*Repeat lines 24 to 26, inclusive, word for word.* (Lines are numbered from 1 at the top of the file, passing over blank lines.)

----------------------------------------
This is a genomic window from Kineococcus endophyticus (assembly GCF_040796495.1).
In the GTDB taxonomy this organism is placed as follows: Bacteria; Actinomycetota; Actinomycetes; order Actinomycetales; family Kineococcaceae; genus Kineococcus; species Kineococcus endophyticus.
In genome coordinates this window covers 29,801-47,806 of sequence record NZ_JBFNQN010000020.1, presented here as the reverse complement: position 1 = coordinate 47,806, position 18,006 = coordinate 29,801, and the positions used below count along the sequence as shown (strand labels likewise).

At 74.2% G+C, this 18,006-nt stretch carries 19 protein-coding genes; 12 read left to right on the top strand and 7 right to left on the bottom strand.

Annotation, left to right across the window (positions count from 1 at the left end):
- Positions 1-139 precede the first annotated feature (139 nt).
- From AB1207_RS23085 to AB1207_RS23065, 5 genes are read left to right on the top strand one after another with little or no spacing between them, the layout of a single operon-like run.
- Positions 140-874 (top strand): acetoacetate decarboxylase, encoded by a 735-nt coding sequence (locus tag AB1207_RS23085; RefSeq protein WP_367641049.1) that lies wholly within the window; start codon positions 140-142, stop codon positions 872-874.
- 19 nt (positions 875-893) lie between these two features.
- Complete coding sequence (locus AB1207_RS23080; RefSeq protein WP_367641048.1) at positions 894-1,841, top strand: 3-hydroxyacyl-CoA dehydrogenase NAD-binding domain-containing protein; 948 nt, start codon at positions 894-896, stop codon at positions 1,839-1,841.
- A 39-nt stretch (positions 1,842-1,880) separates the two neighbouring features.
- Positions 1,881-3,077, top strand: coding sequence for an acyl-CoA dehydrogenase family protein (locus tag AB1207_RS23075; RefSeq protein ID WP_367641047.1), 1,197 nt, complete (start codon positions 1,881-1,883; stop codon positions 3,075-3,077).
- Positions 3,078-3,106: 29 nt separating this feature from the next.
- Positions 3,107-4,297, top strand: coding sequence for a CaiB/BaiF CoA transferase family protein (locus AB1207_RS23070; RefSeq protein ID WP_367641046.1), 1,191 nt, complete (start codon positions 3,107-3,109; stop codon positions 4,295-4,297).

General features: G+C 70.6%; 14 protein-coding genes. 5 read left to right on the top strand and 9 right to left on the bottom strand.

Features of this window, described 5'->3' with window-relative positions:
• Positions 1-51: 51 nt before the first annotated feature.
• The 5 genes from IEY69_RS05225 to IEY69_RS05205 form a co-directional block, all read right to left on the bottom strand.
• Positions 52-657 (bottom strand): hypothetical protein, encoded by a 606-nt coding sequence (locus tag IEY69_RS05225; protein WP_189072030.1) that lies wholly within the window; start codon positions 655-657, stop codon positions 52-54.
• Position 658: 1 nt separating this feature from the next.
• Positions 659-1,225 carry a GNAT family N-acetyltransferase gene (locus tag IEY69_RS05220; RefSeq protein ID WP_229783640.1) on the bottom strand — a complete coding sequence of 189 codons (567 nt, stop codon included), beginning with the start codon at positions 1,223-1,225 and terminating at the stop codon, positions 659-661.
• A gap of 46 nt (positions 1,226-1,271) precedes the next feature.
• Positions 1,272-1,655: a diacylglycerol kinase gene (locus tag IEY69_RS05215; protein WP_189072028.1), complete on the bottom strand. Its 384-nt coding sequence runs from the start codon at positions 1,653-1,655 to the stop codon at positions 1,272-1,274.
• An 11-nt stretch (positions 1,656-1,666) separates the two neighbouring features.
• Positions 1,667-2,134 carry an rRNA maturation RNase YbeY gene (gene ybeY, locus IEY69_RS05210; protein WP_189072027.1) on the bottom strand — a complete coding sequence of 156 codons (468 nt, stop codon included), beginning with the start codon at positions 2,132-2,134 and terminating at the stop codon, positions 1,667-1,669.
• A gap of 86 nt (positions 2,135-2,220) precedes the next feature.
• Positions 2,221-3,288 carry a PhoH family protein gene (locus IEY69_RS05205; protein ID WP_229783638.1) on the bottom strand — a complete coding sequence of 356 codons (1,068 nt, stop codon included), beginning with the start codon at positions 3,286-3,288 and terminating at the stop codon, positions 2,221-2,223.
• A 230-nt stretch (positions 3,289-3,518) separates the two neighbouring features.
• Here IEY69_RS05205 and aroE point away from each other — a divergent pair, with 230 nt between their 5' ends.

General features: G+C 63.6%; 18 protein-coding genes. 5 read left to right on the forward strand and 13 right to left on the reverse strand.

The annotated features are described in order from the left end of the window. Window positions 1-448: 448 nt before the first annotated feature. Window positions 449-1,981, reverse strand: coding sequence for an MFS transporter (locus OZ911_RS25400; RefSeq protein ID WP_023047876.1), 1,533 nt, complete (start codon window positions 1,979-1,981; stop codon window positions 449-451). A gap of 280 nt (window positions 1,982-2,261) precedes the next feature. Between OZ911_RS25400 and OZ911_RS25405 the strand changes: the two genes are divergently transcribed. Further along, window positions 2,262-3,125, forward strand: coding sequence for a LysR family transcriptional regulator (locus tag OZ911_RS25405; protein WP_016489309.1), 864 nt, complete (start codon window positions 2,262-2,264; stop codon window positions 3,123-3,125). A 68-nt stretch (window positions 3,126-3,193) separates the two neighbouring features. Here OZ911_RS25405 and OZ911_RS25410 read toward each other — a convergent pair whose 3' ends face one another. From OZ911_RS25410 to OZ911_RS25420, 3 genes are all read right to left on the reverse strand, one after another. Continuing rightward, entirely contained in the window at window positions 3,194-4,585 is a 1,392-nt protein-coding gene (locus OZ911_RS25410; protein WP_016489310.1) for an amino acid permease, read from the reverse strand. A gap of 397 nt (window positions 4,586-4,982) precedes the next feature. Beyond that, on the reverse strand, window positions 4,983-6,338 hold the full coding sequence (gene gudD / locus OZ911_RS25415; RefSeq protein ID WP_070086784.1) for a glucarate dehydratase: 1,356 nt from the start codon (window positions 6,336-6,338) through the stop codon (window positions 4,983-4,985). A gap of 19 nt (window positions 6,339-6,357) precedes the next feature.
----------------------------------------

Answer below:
• An 11-nt stretch (positions 1,656-1,666) separates the two neighbouring features.
• Positions 1,667-2,134 carry an rRNA maturation RNase YbeY gene (gene ybeY, locus IEY69_RS05210; protein WP_189072027.1) on the bottom strand — a complete coding sequence of 156 codons (468 nt, stop codon included), beginning with the start codon at positions 2,132-2,134 and terminating at the stop codon, positions 1,667-1,669.
• A gap of 86 nt (positions 2,135-2,220) precedes the next feature.